The shape of the building is reminiscent of the Japanese shellfish, hence the name.
As a pilgrimage site, the rationale was that large numbers might want to enter, so the double helix system enables smooth traffic flow – you never have to pass the same place twice!
After Sazae-do, it was time to visit the graves of the Byakkotai. The Byakkotai, or White Tiger Unit, came together during the Boshin War in 1868. With Aizu attacked by numerically superior forces, even women and children were called up to defend their homes. The Byakkotai were 16/17-year-old students from the Nisshinkan Samurai school – their story is among the most famous and tragic in Aizu.
During the Boshin War, Tsuruga castle was under constant bombardment from the enemy, and the wooden houses of the nearby castle town were set alight. 20 boys of the Byakkotai were stationed on Mount Iimoriyama, about 3km away, and saw the smoke rising.
Assuming wrongly that Tsuruga Castle had fallen and Aizu had been defeated, they gathered on the mountainside and took their lives together. One boy survived his attempt and lived to tell the story, and since then their determination and camaraderie have made them the symbol of the spirit of Aizu. Local people are very proud of the Byakkotai; monuments to them are everywhere, streets are named after them, and there are Byakkotai-themed gifts in the souvenir shops. The final resting place of the Byakkotai is carefully tended by the people of Aizu, even today.
One of the oddest monuments to the Byakkotai is this column from Pompeii. In 1928 Benito Mussolini came to hear the story and, admiring the spirit of the Byakkotai, gifted the column. There’s something very weird in seeing a column from an ancient Roman city sitting on a wooded hillside in northern Japan.
Food in Aizu-Wakamatsu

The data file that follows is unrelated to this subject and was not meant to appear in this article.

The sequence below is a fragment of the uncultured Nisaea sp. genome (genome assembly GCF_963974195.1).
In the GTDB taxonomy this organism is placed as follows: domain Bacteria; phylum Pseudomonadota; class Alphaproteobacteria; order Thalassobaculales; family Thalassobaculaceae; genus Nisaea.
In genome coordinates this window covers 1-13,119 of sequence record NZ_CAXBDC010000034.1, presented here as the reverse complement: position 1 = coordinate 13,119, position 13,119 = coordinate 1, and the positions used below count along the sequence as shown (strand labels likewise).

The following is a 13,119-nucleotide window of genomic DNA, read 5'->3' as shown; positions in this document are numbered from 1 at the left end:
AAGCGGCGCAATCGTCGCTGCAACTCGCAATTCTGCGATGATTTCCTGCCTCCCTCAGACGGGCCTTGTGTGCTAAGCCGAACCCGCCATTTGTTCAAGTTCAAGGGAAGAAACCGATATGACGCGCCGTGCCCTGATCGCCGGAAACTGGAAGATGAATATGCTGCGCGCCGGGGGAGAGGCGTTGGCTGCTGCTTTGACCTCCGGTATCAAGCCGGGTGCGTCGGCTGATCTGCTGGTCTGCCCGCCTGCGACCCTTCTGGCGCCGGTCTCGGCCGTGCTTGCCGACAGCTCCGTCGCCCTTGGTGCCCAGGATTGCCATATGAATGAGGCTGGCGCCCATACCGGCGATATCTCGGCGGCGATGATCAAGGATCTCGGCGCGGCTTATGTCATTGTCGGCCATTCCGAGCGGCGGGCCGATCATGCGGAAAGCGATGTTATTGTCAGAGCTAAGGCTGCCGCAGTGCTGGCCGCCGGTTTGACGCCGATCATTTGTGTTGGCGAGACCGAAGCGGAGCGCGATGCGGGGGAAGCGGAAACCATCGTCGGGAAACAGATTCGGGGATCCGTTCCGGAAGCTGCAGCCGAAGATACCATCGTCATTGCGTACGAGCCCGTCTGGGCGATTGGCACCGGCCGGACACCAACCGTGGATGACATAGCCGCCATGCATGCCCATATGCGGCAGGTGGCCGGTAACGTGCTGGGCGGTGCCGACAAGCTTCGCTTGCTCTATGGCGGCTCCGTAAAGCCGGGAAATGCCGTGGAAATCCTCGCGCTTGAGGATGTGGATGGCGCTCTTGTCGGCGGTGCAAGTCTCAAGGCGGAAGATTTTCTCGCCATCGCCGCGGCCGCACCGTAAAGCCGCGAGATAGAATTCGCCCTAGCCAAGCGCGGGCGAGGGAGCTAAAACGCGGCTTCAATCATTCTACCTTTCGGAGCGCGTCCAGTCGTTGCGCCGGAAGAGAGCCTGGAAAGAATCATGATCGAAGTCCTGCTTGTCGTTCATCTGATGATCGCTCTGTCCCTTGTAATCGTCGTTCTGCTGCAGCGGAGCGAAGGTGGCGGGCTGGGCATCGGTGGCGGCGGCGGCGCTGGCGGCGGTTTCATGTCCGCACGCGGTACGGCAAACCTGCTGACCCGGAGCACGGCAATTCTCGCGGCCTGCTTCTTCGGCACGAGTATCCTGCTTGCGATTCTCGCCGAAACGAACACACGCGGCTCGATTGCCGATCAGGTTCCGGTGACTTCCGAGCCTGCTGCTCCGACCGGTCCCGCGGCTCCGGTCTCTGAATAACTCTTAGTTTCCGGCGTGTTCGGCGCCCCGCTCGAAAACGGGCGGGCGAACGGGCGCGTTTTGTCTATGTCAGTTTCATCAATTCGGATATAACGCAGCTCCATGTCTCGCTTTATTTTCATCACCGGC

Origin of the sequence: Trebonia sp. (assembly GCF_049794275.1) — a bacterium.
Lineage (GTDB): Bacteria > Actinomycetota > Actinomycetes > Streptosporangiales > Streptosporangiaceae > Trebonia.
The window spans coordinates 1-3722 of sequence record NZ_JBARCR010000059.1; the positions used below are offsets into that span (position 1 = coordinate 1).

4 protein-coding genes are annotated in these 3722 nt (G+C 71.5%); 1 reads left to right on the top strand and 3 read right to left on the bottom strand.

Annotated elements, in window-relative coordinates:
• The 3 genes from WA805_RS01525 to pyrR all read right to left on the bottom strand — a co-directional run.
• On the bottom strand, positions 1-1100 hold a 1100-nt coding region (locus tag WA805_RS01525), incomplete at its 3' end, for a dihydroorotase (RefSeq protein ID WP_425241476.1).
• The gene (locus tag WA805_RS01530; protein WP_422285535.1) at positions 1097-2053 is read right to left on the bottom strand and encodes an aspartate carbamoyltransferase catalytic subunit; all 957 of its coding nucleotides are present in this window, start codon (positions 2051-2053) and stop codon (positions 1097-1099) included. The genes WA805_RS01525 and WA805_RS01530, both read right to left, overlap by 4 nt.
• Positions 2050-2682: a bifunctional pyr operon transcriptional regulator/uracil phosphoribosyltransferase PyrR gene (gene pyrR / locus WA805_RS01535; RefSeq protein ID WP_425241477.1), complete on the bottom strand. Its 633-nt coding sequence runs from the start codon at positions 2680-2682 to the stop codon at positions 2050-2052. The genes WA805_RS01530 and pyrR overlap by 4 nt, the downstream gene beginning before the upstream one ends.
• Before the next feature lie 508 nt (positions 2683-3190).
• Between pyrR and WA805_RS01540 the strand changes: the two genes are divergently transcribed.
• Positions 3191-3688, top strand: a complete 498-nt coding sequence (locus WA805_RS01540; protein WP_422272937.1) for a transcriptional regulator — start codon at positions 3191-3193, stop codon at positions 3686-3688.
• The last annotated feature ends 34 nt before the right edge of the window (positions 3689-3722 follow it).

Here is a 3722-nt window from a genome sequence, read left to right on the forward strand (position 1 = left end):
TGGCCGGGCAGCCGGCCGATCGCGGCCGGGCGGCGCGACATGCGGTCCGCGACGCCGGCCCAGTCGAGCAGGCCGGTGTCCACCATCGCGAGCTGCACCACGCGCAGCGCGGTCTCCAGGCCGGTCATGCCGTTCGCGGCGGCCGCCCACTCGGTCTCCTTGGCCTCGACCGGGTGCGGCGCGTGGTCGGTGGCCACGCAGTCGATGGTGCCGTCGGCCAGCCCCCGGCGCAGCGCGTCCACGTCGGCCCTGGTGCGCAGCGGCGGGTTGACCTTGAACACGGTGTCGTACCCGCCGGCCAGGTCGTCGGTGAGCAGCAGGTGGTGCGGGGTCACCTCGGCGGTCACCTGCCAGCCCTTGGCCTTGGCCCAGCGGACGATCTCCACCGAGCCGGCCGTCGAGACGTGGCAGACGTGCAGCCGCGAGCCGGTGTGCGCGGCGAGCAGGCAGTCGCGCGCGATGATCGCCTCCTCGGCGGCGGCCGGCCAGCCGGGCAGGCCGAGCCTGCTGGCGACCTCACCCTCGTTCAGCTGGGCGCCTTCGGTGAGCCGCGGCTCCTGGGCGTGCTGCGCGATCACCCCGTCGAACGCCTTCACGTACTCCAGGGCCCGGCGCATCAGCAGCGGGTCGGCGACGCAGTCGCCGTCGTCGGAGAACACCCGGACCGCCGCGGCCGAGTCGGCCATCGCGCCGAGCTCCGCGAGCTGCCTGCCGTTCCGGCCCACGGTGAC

In the afternoon, I turned my attention to Aizu’s cuisine! I’d heard a lot about it by this stage and was especially looking forward to the sake brewery tour…
I stopped on the way to sample this delicious cake – when it was cut, the inside revealed a skilful picture of a flying bird and a moon.
Aizu’s sake lived up to its billing – I thoroughly enjoyed the tasting!
Ancient and modern blend harmoniously, as I was fitted for kimono and headed out to karaoke!
Temples and Takino restaurant
For our last day in Aizu, I visited a wonderful old temple, against a cliff just outside the town. Locals boast of its resemblance to the world-famous Kiyomizu Temple in Kyoto, with the added advantage that in Aizu there are no crowds of tourists.
The building was over 700 years old, and when it creaked in the wind it certainly felt that way!
Just when I thought I’d tried everything Aizu cuisine had to offer, it was time for a slap-up feast at the Takino restaurant. This beautiful old building encompasses Feudal Japan, and the food was a succession of wonderful traditional dishes.
It was difficult to pack more food in, but I somehow managed…
Finally, bulging with food and with a bag of souvenirs, I said farewell to Aizu. Three days was enough to experience some of what the Aizu region has to offer but left me wanting to see more. I can’t wait to return to explore the old post town of Ouchi, see beautiful Lake Inawashiro and hike Mount Bandai!
Get in touch with our team of Japan experts to start planning your trip to Aizu-Wakamatsu.